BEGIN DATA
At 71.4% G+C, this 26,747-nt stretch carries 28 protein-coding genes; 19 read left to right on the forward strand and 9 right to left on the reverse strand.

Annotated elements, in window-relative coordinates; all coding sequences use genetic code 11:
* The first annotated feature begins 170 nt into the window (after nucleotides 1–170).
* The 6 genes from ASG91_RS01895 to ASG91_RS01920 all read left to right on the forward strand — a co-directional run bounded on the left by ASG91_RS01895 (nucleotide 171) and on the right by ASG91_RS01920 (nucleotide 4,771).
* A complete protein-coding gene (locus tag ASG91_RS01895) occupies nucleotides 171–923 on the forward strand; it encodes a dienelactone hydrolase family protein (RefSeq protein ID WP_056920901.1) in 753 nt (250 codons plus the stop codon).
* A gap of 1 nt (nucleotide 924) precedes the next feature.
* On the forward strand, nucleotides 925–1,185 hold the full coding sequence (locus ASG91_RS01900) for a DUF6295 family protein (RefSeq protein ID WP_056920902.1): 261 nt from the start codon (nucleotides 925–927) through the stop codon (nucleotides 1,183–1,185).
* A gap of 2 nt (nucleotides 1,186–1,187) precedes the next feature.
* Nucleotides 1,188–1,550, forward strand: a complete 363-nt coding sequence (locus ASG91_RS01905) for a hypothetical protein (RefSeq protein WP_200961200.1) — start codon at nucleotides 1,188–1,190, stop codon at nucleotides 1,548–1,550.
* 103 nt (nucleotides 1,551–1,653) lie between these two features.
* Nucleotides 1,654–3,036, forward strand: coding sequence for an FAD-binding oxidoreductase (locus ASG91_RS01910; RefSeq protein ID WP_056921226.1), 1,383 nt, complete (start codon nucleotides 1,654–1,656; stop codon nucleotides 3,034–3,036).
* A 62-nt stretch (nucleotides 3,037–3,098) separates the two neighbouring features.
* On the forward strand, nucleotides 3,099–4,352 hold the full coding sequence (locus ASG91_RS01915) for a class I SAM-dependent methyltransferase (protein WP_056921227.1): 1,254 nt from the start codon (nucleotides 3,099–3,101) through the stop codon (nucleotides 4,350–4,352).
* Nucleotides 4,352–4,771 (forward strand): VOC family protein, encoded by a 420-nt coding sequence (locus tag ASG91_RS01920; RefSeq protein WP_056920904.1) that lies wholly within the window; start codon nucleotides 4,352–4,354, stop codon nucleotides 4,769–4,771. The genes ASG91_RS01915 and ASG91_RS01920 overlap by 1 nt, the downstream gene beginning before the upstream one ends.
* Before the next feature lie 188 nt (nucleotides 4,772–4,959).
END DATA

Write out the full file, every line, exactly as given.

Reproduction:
At 71.4% G+C, this 26,747-nt stretch carries 28 protein-coding genes; 19 read left to right on the forward strand and 9 right to left on the reverse strand.

Annotated elements, in window-relative coordinates; all coding sequences use genetic code 11:
* The first annotated feature begins 170 nt into the window (after nucleotides 1–170).
* The 6 genes from ASG91_RS01895 to ASG91_RS01920 all read left to right on the forward strand — a co-directional run bounded on the left by ASG91_RS01895 (nucleotide 171) and on the right by ASG91_RS01920 (nucleotide 4,771).
* A complete protein-coding gene (locus tag ASG91_RS01895) occupies nucleotides 171–923 on the forward strand; it encodes a dienelactone hydrolase family protein (RefSeq protein ID WP_056920901.1) in 753 nt (250 codons plus the stop codon).
* A gap of 1 nt (nucleotide 924) precedes the next feature.
* On the forward strand, nucleotides 925–1,185 hold the full coding sequence (locus ASG91_RS01900) for a DUF6295 family protein (RefSeq protein ID WP_056920902.1): 261 nt from the start codon (nucleotides 925–927) through the stop codon (nucleotides 1,183–1,185).
* A gap of 2 nt (nucleotides 1,186–1,187) precedes the next feature.
* Nucleotides 1,188–1,550, forward strand: a complete 363-nt coding sequence (locus ASG91_RS01905) for a hypothetical protein (RefSeq protein WP_200961200.1) — start codon at nucleotides 1,188–1,190, stop codon at nucleotides 1,548–1,550.
* 103 nt (nucleotides 1,551–1,653) lie between these two features.
* Nucleotides 1,654–3,036, forward strand: coding sequence for an FAD-binding oxidoreductase (locus ASG91_RS01910; RefSeq protein ID WP_056921226.1), 1,383 nt, complete (start codon nucleotides 1,654–1,656; stop codon nucleotides 3,034–3,036).
* A 62-nt stretch (nucleotides 3,037–3,098) separates the two neighbouring features.
* On the forward strand, nucleotides 3,099–4,352 hold the full coding sequence (locus ASG91_RS01915) for a class I SAM-dependent methyltransferase (protein WP_056921227.1): 1,254 nt from the start codon (nucleotides 3,099–3,101) through the stop codon (nucleotides 4,350–4,352).
* Nucleotides 4,352–4,771 (forward strand): VOC family protein, encoded by a 420-nt coding sequence (locus tag ASG91_RS01920; RefSeq protein WP_056920904.1) that lies wholly within the window; start codon nucleotides 4,352–4,354, stop codon nucleotides 4,769–4,771. The genes ASG91_RS01915 and ASG91_RS01920 overlap by 1 nt, the downstream gene beginning before the upstream one ends.
* Before the next feature lie 188 nt (nucleotides 4,772–4,959).